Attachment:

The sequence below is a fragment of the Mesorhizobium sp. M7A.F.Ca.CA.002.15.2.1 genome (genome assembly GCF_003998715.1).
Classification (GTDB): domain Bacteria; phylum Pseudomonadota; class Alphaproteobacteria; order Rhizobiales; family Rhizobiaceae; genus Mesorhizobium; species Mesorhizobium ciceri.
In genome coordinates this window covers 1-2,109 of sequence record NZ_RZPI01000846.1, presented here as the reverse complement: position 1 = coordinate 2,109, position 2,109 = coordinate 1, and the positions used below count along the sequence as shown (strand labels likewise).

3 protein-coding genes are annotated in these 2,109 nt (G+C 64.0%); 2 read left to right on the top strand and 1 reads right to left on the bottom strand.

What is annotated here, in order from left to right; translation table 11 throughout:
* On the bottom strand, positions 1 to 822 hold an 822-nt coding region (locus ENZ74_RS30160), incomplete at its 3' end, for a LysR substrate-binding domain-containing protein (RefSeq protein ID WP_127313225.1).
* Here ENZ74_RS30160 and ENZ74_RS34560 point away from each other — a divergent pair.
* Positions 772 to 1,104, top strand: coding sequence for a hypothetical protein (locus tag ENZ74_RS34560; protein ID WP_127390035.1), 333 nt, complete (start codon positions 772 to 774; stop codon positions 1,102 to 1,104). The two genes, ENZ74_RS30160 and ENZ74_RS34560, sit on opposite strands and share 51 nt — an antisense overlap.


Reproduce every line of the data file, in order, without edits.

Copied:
The sequence below is a fragment of the Mesorhizobium sp. M7A.F.Ca.CA.002.15.2.1 genome (genome assembly GCF_003998715.1).
Classification (GTDB): domain Bacteria; phylum Pseudomonadota; class Alphaproteobacteria; order Rhizobiales; family Rhizobiaceae; genus Mesorhizobium; species Mesorhizobium ciceri.
In genome coordinates this window covers 1-2,109 of sequence record NZ_RZPI01000846.1, presented here as the reverse complement: position 1 = coordinate 2,109, position 2,109 = coordinate 1, and the positions used below count along the sequence as shown (strand labels likewise).

3 protein-coding genes are annotated in these 2,109 nt (G+C 64.0%); 2 read left to right on the top strand and 1 reads right to left on the bottom strand.

What is annotated here, in order from left to right; translation table 11 throughout:
* On the bottom strand, positions 1 to 822 hold an 822-nt coding region (locus ENZ74_RS30160), incomplete at its 3' end, for a LysR substrate-binding domain-containing protein (RefSeq protein ID WP_127313225.1).
* Here ENZ74_RS30160 and ENZ74_RS34560 point away from each other — a divergent pair.
* Positions 772 to 1,104, top strand: coding sequence for a hypothetical protein (locus tag ENZ74_RS34560; protein ID WP_127390035.1), 333 nt, complete (start codon positions 772 to 774; stop codon positions 1,102 to 1,104). The two genes, ENZ74_RS30160 and ENZ74_RS34560, sit on opposite strands and share 51 nt — an antisense overlap.